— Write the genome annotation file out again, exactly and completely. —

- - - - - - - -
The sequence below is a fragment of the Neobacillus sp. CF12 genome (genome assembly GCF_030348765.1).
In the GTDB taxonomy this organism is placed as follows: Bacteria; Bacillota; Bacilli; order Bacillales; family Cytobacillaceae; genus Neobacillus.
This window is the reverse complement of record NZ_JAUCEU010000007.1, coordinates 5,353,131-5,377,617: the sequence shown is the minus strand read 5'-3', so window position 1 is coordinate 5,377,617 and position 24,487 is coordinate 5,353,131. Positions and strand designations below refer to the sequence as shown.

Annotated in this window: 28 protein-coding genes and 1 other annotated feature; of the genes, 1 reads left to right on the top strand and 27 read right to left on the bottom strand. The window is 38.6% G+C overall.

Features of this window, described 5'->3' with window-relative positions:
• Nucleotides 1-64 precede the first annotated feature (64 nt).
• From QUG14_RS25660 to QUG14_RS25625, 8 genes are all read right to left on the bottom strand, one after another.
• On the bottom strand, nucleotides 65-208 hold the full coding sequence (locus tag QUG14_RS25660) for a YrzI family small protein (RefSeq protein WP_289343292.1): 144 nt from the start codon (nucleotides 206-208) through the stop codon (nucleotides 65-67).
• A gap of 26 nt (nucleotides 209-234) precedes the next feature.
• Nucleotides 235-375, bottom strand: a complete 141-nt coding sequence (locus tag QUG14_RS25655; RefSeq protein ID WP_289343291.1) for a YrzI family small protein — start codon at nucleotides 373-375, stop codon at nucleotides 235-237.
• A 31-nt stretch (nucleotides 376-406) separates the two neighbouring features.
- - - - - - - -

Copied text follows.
The sequence below is a fragment of the Neobacillus sp. CF12 genome (genome assembly GCF_030348765.1).
In the GTDB taxonomy this organism is placed as follows: Bacteria; Bacillota; Bacilli; order Bacillales; family Cytobacillaceae; genus Neobacillus.
This window is the reverse complement of record NZ_JAUCEU010000007.1, coordinates 5,353,131-5,377,617: the sequence shown is the minus strand read 5'-3', so window position 1 is coordinate 5,377,617 and position 24,487 is coordinate 5,353,131. Positions and strand designations below refer to the sequence as shown.

Annotated in this window: 28 protein-coding genes and 1 other annotated feature; of the genes, 1 reads left to right on the top strand and 27 read right to left on the bottom strand. The window is 38.6% G+C overall.

Features of this window, described 5'->3' with window-relative positions:
• Nucleotides 1-64 precede the first annotated feature (64 nt).
• From QUG14_RS25660 to QUG14_RS25625, 8 genes are all read right to left on the bottom strand, one after another.
• On the bottom strand, nucleotides 65-208 hold the full coding sequence (locus tag QUG14_RS25660) for a YrzI family small protein (RefSeq protein WP_289343292.1): 144 nt from the start codon (nucleotides 206-208) through the stop codon (nucleotides 65-67).
• A gap of 26 nt (nucleotides 209-234) precedes the next feature.
• Nucleotides 235-375, bottom strand: a complete 141-nt coding sequence (locus tag QUG14_RS25655; RefSeq protein ID WP_289343291.1) for a YrzI family small protein — start codon at nucleotides 373-375, stop codon at nucleotides 235-237.
• A 31-nt stretch (nucleotides 376-406) separates the two neighbouring features.